Yesterday was an important day for crude oil traders, who have been waiting for OPEC to extend the production cuts in an effort to stabilize crude oil prices, whose recovery from below $30 a barrel still looks very fragile. OPEC countries did not disappoint and announced they have agreed to follow the output-cut deal at least until March, 2018. Surprisingly, instead of celebrating the news by pushing the price of crude oil higher, traders started selling, which resulted in a sharp decline in crude oil price from $51.97 to $48.23.
According to MarketWatch, the news that OPEC will extend the production cuts agreement came out hours ahead of the official announcement, so it was already “priced in”, which is why the market did not react very enthusiastically to it. The media has always been very good at finding logical explanations about everything after it has already happened. But if it was so obvious, why did not they predict the plunge?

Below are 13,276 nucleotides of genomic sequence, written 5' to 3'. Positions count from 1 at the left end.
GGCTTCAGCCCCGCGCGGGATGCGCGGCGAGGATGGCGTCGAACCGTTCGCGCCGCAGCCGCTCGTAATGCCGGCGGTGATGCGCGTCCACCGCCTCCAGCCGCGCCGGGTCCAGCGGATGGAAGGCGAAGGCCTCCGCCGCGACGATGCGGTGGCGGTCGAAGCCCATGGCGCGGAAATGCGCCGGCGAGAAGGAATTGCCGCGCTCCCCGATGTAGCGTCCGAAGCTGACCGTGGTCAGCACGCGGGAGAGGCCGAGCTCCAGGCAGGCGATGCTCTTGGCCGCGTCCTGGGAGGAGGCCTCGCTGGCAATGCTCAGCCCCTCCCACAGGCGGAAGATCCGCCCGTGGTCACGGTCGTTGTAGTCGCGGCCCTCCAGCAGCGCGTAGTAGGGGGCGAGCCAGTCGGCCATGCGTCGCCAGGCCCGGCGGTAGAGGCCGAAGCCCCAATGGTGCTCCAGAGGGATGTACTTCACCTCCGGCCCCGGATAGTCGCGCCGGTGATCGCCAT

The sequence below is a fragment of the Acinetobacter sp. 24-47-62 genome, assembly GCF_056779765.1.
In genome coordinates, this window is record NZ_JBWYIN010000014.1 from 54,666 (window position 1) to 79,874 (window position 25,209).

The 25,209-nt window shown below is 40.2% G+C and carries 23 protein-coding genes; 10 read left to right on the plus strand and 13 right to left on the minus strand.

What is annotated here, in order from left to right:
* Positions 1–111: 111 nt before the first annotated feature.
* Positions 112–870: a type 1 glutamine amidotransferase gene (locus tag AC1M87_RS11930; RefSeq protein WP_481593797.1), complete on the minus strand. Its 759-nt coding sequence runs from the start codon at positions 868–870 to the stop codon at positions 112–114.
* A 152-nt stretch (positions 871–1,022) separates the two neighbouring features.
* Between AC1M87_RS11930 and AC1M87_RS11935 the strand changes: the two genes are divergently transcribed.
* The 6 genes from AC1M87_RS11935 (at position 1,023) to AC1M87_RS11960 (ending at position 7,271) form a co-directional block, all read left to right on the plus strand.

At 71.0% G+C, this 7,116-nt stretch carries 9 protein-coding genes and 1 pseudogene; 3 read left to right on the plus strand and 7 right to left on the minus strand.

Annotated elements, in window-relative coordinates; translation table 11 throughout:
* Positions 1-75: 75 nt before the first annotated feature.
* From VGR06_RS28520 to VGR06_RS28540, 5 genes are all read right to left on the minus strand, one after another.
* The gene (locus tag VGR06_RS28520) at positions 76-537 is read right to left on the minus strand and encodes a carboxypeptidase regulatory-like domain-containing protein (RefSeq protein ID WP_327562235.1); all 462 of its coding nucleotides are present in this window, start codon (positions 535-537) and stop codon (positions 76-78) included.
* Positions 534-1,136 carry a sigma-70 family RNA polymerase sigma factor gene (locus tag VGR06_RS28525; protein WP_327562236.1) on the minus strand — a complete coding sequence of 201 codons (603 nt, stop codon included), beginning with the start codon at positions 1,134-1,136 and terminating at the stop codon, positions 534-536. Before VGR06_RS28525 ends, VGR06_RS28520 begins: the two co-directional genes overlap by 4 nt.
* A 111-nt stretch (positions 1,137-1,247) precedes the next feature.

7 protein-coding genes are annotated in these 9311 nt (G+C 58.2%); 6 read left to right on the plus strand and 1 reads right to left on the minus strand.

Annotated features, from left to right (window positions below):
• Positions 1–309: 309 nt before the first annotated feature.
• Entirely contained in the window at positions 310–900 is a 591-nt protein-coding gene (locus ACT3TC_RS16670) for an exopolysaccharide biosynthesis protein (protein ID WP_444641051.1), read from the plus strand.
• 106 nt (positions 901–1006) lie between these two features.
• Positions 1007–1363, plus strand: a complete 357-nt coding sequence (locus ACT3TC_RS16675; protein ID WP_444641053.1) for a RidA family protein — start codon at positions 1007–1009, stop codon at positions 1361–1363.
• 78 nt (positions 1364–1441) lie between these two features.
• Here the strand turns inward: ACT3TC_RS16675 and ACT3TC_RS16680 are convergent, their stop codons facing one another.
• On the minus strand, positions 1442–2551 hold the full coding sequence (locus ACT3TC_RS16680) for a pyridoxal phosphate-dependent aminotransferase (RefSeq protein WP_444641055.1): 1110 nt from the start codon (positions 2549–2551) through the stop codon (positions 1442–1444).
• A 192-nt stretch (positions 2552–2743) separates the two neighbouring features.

Our job, on the other hand, is to help traders prepare for what lies ahead before it is too late, by applying the Elliott Wave Principle on a couple of price charts. The one below, for example, was sent to clients before Monday’s open on May 22nd, four days ahead of the news.(some marks have been removed for this article)
WTI crude oil closed at $50.86 on Friday, May 19th, and the Elliott Wave analysis suggested that even though it might add another dollar or so, the bulls should not feel very comfortable, because as long as the invalidation level at $53.74 was safe, a bearish reversal should be expected. In addition, the relative strength index allowed us to see that crude oil prices have already entered overbought territory. Today is Friday and the updated chart below shows how the analysis developed.
$53.74 was never put to a test and all traders had to do while OPEC was getting ready to announce its decision was to stick to the plan. Of course, nothing is certain and we cannot say that “we knew this will happen”, but from an Elliott Wave standpoint, this was the most probable outlook.